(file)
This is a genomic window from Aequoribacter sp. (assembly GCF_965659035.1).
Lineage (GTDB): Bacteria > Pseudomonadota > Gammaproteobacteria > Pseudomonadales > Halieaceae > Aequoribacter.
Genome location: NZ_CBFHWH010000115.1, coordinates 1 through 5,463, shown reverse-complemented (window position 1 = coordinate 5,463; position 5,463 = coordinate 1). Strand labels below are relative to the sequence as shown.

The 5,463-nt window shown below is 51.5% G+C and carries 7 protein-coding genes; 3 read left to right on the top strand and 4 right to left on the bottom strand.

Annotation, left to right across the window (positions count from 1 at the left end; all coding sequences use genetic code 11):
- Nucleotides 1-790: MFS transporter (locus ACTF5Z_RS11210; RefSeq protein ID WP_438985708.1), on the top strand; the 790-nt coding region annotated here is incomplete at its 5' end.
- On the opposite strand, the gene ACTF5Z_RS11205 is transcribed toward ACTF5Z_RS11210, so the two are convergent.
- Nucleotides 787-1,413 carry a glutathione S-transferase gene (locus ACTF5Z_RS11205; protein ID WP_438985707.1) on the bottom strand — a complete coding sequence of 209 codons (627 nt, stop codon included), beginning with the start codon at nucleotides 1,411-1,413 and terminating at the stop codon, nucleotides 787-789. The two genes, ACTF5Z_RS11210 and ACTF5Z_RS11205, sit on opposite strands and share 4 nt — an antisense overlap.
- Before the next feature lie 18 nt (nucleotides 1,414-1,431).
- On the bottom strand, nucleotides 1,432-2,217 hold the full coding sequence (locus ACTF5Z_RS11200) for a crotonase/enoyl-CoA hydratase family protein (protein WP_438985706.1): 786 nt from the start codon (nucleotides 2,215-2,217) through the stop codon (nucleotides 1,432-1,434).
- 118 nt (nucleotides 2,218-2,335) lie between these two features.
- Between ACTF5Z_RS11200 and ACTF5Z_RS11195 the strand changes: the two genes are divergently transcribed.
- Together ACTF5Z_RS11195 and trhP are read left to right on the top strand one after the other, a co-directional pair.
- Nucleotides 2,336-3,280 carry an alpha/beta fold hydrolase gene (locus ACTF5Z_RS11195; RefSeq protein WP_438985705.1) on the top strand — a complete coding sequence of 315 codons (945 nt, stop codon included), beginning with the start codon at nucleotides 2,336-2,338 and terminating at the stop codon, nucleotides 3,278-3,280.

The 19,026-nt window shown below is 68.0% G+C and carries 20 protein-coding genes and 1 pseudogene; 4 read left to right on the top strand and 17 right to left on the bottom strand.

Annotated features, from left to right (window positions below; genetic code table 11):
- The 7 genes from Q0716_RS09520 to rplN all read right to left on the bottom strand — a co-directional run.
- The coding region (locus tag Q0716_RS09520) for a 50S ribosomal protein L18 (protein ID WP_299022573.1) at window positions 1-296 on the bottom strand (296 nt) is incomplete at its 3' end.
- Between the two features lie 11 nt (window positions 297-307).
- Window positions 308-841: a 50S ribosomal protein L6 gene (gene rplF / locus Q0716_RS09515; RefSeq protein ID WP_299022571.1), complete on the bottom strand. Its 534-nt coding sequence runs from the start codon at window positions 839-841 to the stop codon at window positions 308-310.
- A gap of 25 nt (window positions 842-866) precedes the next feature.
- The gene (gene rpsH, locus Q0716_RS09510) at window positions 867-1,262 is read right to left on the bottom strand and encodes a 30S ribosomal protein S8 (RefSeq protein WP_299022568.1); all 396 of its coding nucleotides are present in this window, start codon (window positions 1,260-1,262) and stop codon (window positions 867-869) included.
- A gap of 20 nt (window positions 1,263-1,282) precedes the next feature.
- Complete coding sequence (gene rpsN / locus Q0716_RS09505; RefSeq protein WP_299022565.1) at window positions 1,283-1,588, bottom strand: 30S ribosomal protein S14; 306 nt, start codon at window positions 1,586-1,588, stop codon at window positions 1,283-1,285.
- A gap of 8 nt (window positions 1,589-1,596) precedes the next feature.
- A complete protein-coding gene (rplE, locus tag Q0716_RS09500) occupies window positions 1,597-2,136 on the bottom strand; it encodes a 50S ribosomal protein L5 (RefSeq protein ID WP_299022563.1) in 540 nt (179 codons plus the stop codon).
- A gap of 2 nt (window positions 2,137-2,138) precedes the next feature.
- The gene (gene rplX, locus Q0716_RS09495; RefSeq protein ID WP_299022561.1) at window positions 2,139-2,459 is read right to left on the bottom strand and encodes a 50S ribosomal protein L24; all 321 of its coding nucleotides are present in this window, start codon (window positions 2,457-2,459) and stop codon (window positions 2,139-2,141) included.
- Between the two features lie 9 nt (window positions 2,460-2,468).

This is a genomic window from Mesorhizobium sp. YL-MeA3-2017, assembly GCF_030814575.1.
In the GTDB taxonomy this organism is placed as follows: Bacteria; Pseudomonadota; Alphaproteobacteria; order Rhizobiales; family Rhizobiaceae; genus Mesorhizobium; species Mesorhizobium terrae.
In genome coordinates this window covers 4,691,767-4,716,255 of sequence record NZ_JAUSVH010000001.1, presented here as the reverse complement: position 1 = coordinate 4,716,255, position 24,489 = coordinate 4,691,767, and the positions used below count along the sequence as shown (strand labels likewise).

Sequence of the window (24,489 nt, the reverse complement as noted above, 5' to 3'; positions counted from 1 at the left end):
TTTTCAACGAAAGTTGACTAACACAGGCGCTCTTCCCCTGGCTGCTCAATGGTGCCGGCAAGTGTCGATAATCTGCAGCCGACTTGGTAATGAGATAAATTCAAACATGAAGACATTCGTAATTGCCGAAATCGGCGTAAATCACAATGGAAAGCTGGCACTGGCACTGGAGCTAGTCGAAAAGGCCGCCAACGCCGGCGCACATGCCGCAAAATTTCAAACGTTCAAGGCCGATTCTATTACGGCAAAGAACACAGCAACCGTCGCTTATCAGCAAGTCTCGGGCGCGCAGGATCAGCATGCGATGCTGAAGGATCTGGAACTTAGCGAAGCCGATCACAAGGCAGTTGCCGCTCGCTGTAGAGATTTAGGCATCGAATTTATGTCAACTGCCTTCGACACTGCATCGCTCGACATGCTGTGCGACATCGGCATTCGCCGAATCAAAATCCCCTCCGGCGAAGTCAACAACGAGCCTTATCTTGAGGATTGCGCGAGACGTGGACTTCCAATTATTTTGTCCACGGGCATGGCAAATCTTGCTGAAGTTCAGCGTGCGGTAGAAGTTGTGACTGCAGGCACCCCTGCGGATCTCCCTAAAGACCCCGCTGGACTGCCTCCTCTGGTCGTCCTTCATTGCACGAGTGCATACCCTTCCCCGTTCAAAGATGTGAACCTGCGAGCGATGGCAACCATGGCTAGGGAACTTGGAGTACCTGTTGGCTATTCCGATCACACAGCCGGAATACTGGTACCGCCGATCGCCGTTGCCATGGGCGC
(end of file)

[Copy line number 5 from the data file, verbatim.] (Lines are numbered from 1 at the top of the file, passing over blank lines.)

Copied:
Annotation, left to right across the window (positions count from 1 at the left end; all coding sequences use genetic code 11):